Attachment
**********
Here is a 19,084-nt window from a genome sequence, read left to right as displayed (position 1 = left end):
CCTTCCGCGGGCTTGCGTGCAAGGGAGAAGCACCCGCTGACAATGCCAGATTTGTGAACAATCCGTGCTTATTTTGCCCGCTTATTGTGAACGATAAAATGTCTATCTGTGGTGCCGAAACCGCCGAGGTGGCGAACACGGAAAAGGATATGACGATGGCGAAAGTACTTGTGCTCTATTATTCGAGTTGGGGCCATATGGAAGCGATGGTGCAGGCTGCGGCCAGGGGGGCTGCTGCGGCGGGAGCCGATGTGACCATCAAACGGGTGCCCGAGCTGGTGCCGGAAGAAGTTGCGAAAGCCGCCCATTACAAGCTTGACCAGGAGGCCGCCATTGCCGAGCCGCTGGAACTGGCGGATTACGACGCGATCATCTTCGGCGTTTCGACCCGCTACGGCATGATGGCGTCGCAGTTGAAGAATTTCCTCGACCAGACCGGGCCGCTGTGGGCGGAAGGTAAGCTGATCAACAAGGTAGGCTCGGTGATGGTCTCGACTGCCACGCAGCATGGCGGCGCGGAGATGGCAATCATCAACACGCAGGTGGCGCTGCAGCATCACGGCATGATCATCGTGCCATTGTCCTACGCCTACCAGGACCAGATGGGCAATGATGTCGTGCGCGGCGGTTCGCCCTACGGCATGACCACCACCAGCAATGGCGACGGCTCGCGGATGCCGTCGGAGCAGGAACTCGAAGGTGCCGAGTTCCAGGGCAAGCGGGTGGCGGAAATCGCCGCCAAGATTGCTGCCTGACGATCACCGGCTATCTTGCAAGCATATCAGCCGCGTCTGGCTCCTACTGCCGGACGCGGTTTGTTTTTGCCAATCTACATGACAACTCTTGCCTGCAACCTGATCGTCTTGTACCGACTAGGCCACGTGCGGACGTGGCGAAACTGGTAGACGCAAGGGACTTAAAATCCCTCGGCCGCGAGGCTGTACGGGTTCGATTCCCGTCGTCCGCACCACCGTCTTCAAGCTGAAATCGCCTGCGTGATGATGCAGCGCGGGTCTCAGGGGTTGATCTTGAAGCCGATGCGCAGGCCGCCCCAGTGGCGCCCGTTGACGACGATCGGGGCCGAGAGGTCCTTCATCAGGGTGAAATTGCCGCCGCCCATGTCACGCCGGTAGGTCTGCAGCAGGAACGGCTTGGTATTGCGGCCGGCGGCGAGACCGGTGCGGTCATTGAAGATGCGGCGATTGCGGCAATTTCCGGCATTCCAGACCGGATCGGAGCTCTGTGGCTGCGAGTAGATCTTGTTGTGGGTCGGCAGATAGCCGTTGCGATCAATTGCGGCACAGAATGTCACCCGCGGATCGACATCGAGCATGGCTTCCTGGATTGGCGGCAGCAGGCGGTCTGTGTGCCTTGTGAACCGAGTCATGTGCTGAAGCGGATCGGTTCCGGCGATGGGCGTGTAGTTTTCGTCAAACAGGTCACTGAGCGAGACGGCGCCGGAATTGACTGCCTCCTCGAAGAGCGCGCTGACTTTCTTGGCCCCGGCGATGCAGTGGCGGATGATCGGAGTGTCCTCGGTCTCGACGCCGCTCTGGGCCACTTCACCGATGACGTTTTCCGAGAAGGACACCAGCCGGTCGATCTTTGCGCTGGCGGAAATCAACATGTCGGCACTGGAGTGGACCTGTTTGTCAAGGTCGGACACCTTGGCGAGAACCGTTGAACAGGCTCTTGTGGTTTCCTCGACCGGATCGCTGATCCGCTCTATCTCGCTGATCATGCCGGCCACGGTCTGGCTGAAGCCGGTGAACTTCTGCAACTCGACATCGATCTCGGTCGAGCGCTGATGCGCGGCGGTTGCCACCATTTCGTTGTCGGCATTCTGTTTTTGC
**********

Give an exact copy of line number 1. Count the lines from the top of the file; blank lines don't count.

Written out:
Here is a 19,084-nt window from a genome sequence, read left to right as displayed (position 1 = left end):